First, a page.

Much has been made of the fact that The Late Middle Classes is indeed late coming into the West End, having been bumped first time around in favour of Boyband The Musical (anyone actually admit to remembering that show?). Does it deserve a West End run – well possibly although this production does make a meal of it. Two year’s after Simon Gray’s death, London audiences now get to make their own mind up.
Although bookended by two modern day scenes, this is a nostalgic look at 1950s life, except that it isn’t nostalgic. Beneath the outwardly respectable middle class post-war life secrets remain unspoken and tension and unease is simmering barely below the surface.
Holly, a 12 year old boy, is taking piano lessons from an Austrian tutor. The pupil/teacher relationship is confused, with the tutor seeing holly as part playmate, part muse and potential musical maestro. There is even a hint of darker goings on but these are left ambiguous by Gray for the audience to reflect on.At least the piano lessons distract the boy from his dysfunctional parents, a demanding mother and a tormented father.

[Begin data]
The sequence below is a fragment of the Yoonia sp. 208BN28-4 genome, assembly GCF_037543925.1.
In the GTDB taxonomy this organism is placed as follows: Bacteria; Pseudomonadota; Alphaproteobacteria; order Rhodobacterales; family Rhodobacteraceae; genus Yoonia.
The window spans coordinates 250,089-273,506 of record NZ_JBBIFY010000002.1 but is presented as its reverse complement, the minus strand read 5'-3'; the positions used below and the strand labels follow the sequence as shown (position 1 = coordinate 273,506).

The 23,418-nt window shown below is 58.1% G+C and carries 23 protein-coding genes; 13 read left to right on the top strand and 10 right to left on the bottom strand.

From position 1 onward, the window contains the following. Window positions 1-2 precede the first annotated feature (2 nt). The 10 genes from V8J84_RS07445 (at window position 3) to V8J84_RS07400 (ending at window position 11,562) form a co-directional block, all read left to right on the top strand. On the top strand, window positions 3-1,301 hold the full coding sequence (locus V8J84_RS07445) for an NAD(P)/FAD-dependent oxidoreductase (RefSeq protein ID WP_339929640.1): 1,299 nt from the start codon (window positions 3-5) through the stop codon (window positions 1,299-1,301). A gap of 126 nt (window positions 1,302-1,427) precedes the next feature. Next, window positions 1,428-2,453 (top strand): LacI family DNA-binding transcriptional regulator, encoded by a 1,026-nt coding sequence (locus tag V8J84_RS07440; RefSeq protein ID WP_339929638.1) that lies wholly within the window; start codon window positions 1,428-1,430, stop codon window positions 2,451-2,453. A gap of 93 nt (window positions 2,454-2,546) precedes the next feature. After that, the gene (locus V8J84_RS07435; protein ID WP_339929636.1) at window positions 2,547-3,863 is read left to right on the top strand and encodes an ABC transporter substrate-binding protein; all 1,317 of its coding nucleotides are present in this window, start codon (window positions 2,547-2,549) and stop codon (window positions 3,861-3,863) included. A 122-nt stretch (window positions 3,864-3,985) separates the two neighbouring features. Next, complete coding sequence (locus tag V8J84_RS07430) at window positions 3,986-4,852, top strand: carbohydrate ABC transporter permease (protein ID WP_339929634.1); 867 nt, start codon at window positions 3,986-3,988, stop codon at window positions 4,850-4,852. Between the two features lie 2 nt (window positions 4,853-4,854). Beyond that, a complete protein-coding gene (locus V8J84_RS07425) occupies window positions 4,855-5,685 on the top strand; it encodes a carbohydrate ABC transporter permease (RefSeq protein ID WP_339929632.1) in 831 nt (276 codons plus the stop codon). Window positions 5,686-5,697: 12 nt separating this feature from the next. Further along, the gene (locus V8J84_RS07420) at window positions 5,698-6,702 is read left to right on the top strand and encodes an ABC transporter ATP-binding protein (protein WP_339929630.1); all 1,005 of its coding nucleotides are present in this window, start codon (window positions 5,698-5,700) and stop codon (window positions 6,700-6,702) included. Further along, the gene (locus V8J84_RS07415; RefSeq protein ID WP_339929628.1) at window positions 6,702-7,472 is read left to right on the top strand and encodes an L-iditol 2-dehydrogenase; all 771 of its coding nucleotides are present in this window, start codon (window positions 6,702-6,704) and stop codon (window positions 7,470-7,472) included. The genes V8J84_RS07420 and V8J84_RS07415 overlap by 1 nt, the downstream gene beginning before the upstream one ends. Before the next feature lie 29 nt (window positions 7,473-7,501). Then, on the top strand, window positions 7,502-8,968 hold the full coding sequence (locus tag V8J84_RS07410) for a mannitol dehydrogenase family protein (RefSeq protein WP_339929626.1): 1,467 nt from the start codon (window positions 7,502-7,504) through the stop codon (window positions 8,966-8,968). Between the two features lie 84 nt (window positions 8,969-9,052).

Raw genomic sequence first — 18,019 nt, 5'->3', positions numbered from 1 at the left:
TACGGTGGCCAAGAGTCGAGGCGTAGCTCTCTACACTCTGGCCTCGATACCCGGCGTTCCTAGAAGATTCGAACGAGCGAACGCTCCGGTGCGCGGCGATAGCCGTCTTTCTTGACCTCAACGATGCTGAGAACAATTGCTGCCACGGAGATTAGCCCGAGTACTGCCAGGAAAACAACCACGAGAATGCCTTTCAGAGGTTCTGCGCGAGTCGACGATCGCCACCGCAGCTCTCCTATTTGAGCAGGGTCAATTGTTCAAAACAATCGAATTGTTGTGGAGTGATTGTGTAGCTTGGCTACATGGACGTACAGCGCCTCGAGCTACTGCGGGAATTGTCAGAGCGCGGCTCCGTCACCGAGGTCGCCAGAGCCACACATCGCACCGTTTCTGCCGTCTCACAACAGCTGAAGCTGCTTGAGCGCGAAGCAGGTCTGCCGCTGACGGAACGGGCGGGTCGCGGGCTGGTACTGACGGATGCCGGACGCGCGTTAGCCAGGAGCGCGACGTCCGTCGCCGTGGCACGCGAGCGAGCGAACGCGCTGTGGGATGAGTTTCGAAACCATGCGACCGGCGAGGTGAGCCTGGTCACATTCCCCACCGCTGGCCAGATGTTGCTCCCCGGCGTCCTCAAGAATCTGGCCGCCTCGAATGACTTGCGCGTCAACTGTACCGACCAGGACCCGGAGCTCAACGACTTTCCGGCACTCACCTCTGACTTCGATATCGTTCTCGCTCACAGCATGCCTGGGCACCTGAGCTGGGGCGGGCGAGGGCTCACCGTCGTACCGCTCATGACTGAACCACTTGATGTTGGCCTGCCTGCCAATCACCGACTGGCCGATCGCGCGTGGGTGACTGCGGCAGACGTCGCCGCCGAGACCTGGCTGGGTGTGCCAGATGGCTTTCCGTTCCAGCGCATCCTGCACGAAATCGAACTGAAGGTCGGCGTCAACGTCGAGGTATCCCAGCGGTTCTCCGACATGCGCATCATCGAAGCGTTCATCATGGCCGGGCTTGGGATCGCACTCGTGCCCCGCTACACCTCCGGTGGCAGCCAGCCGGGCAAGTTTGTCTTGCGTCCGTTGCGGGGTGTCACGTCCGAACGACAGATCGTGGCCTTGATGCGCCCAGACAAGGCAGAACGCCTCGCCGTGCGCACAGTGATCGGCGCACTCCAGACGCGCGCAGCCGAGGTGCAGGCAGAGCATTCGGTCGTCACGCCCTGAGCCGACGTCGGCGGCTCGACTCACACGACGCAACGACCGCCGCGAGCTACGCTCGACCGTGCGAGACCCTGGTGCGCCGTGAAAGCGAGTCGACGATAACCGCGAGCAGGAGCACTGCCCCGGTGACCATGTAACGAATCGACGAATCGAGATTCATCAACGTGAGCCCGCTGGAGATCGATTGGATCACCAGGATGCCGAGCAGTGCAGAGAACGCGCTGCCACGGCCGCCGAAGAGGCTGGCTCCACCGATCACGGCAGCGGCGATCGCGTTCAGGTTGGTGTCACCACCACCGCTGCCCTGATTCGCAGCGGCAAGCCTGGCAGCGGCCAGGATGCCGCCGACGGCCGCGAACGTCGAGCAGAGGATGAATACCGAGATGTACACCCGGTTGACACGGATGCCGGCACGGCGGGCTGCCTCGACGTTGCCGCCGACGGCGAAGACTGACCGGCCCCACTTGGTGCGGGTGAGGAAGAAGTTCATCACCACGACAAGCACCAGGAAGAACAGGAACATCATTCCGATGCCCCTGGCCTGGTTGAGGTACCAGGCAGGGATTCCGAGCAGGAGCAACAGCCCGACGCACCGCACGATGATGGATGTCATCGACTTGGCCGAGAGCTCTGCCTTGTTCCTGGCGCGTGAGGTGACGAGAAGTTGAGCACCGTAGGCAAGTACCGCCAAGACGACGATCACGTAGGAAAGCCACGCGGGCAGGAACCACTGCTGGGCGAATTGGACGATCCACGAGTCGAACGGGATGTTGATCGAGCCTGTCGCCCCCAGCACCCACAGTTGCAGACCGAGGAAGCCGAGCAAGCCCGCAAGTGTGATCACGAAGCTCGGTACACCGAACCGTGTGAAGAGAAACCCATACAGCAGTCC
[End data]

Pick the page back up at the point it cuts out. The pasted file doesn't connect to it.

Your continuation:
Director David Leaveaux’s piece has a gentle pace and at times seems in need of an injection of pace, yes these were more sedate times but the ever building tension needs a bit more drive.
It is a beautifully observed piece however with some excellent performances. Robert Glenister as the Viennese piano tutor excels as does Eleanor Bron as his mother, still terrified of post war repercussions. Helen McCrory also excels as Celia, the frustrated wife and mother but it is a shame that Peter Sullivan’s father Charles never matches her level. Many of Sullivan’s lines were inaudible in the circle of the tiny Donmar.
The Late Middle Classes leaves much unsaid but does give the audience plenty to think about. Perhaps it is one of these plays where more is said in the silences than in the words.